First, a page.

- Authorities weigh damage in region hardest hit by four days of torrential rain.
- Say there had been no serious weather incidents or evacuations overnight, however.
- Last week’s rains in northern and central areas of New Zealand forced more than 500 people from their homes.
New Zealand retained a state of emergency in parts of its flood-battered South Island on Sunday as authorities weighed damage in the region hardest hit by four days of torrential rain.
Last week’s rains in northern and central areas forced more than 500 people from their homes, making some uninhabitable.
The South Island city of Nelson has been worst affected, but towns in the North Island have also been cut off by floods that swamped roads and homes.
Authorities in the region around Nelson said there had been no serious weather incidents or evacuations overnight, however.
“We are working as quickly as we can to get people home safely,” emergency management officials said, adding that while they had looked at about half the affected properties, detailed inspections could need days, depending on the weather.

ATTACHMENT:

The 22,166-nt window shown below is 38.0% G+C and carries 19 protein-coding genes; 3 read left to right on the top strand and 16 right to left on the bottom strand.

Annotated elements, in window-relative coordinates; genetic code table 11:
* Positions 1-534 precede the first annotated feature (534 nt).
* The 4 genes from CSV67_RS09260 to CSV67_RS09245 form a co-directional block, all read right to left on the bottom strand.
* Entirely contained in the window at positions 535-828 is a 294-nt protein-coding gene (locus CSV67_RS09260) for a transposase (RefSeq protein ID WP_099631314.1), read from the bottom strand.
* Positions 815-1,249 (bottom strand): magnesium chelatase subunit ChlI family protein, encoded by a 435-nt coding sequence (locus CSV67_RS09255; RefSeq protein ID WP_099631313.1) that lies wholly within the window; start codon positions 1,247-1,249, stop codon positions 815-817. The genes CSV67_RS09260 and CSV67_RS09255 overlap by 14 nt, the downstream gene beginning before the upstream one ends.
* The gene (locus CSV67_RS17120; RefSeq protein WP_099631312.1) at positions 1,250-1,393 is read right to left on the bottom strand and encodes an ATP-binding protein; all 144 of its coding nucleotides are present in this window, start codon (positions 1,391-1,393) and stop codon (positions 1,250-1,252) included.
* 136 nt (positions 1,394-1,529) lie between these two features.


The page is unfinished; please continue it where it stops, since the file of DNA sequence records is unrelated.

“We have a big task, and inspecting for land instability is more complex than for flooding.”
While the extreme weather has eased, warnings against heavy rain stay in western Tasman and Fiordland on the South Island, forecaster Metservice said on its website.
A state of emergency continues in the regions of Marlborough, West Coast and Nelson-Tasman, national emergency officials have said.
“Listen to local authorities and follow any instructions to evacuate,” the agency said on its website. “If you feel unsafe, you should self-evacuate.”
On Saturday, Kieran McAnulty, the emergency management minister, thanked rescuers but added that recovery would be a “long and difficult” process.